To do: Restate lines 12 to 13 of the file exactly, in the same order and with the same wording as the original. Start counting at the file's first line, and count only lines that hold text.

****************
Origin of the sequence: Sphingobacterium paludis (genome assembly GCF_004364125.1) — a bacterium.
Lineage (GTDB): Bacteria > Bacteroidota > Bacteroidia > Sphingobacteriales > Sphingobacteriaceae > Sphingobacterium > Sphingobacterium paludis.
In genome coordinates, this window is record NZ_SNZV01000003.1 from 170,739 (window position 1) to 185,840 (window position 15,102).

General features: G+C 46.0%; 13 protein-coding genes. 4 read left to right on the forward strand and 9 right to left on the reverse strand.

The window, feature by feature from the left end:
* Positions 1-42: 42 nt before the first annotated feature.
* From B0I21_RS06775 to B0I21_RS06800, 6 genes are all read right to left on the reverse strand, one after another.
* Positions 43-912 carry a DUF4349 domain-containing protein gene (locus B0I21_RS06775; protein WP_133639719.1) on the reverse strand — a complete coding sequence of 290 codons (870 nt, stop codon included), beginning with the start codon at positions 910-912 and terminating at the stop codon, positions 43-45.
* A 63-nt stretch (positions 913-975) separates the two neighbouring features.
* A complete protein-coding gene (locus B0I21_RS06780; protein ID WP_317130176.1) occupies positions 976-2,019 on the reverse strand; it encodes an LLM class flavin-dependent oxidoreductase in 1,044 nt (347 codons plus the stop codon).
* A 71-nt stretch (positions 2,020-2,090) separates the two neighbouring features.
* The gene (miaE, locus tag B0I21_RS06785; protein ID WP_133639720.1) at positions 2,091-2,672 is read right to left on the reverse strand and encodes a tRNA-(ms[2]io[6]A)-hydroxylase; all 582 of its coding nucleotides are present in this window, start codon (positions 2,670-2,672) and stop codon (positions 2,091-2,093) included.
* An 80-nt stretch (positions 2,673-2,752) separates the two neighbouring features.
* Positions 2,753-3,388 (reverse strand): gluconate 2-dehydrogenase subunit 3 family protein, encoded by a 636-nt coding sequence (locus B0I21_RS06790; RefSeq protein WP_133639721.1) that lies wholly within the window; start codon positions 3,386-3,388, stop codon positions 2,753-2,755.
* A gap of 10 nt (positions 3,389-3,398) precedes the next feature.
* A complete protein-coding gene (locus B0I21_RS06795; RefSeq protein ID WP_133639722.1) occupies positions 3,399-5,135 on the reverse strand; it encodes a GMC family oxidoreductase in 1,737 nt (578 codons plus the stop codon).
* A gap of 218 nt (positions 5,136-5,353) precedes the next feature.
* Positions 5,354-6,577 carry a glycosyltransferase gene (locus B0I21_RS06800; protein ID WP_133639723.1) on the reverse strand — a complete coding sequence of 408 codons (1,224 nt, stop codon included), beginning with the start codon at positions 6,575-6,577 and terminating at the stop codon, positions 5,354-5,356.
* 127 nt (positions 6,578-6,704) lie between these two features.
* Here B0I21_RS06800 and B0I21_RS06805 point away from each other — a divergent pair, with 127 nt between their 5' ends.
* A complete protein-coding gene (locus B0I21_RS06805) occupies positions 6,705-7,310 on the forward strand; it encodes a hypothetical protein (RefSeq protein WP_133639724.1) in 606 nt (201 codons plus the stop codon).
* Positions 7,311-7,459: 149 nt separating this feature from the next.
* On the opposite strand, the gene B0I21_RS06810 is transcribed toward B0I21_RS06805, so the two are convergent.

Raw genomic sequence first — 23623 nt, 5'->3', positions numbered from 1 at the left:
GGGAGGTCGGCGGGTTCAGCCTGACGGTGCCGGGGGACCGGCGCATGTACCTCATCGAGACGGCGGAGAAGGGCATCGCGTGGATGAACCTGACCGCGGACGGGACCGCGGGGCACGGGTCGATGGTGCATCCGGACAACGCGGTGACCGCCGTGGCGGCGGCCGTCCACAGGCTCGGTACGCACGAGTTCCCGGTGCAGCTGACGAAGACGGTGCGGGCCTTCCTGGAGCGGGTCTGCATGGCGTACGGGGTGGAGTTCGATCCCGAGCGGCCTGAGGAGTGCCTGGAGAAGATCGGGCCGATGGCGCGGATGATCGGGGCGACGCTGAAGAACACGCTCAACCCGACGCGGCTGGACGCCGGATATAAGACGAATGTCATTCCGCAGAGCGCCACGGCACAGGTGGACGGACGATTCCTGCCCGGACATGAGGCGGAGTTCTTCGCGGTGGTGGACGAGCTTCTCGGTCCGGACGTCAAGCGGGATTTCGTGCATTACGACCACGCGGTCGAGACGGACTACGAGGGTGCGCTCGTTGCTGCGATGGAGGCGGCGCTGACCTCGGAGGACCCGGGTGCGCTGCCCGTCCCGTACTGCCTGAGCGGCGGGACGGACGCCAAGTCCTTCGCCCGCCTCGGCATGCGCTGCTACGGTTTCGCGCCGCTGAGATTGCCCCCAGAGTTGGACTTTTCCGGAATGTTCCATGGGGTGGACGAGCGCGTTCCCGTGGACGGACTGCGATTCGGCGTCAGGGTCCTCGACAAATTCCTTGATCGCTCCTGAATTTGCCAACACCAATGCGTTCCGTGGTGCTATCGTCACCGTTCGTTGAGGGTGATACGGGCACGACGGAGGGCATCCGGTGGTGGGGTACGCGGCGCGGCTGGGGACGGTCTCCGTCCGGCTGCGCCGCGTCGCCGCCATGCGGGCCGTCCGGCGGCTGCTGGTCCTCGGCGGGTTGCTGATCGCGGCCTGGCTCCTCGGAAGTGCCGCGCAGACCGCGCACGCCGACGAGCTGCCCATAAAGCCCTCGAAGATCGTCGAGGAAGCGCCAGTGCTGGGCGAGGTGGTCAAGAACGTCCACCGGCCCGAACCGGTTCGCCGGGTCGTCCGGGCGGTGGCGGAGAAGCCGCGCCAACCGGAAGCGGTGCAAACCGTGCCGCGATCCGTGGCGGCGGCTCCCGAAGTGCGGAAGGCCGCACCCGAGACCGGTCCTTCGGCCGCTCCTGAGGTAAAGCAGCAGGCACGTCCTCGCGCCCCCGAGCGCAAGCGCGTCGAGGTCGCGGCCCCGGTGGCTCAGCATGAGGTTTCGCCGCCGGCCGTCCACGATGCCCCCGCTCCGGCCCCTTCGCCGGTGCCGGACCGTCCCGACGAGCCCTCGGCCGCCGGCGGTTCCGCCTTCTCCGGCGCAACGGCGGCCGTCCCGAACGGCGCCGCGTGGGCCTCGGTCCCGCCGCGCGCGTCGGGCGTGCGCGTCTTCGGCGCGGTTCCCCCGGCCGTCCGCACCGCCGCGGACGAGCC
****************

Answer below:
* The gene (miaE, locus tag B0I21_RS06785; protein ID WP_133639720.1) at positions 2,091-2,672 is read right to left on the reverse strand and encodes a tRNA-(ms[2]io[6]A)-hydroxylase; all 582 of its coding nucleotides are present in this window, start codon (positions 2,670-2,672) and stop codon (positions 2,091-2,093) included.
* An 80-nt stretch (positions 2,673-2,752) separates the two neighbouring features.